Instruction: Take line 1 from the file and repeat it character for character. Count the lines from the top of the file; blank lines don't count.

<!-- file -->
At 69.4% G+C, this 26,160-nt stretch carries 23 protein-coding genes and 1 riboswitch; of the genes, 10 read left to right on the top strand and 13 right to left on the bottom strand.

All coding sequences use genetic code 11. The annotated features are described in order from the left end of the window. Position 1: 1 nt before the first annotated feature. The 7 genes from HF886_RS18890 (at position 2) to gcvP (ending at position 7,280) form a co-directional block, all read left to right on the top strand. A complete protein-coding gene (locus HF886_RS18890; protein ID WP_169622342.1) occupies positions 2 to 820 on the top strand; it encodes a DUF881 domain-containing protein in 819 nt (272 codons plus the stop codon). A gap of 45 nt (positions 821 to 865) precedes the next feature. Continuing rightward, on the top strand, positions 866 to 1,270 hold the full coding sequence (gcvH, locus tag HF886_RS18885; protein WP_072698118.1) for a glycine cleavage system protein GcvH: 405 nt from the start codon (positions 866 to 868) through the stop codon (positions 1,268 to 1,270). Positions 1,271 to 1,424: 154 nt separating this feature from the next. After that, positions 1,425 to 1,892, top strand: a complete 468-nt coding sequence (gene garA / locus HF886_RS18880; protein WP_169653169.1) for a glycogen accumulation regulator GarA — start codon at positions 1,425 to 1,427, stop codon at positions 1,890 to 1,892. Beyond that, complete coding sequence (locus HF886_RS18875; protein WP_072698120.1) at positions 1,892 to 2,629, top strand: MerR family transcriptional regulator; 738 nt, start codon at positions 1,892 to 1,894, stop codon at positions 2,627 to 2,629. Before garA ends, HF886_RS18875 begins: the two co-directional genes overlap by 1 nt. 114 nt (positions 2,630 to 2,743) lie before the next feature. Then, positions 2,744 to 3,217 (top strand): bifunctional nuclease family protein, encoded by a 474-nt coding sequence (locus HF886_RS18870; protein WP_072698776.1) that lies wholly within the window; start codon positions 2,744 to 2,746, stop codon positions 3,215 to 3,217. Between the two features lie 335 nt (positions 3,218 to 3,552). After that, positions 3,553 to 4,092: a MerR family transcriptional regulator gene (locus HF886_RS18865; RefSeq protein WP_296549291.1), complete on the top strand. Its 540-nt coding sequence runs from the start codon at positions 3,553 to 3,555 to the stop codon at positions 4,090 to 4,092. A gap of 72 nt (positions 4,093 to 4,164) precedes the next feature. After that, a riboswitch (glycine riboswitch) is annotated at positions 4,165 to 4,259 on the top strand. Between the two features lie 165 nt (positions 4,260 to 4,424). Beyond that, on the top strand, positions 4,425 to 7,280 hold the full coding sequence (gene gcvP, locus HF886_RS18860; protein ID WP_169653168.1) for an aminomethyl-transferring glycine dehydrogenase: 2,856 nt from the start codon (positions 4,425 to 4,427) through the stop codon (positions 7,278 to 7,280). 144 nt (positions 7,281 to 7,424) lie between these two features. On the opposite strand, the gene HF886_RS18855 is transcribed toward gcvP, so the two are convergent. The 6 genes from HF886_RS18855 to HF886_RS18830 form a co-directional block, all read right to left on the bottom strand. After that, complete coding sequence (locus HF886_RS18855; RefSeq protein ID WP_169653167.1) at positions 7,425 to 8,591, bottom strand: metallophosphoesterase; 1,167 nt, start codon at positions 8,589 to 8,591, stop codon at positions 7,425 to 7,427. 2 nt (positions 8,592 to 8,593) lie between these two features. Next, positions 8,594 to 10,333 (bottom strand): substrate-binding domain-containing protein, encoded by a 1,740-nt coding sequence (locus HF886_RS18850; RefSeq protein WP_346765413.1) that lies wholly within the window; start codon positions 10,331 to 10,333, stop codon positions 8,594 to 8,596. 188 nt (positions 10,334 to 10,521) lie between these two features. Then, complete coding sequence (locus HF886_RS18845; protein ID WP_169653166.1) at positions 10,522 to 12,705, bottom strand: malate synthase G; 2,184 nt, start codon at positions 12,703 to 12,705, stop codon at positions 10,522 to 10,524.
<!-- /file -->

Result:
At 69.4% G+C, this 26,160-nt stretch carries 23 protein-coding genes and 1 riboswitch; of the genes, 10 read left to right on the top strand and 13 right to left on the bottom strand.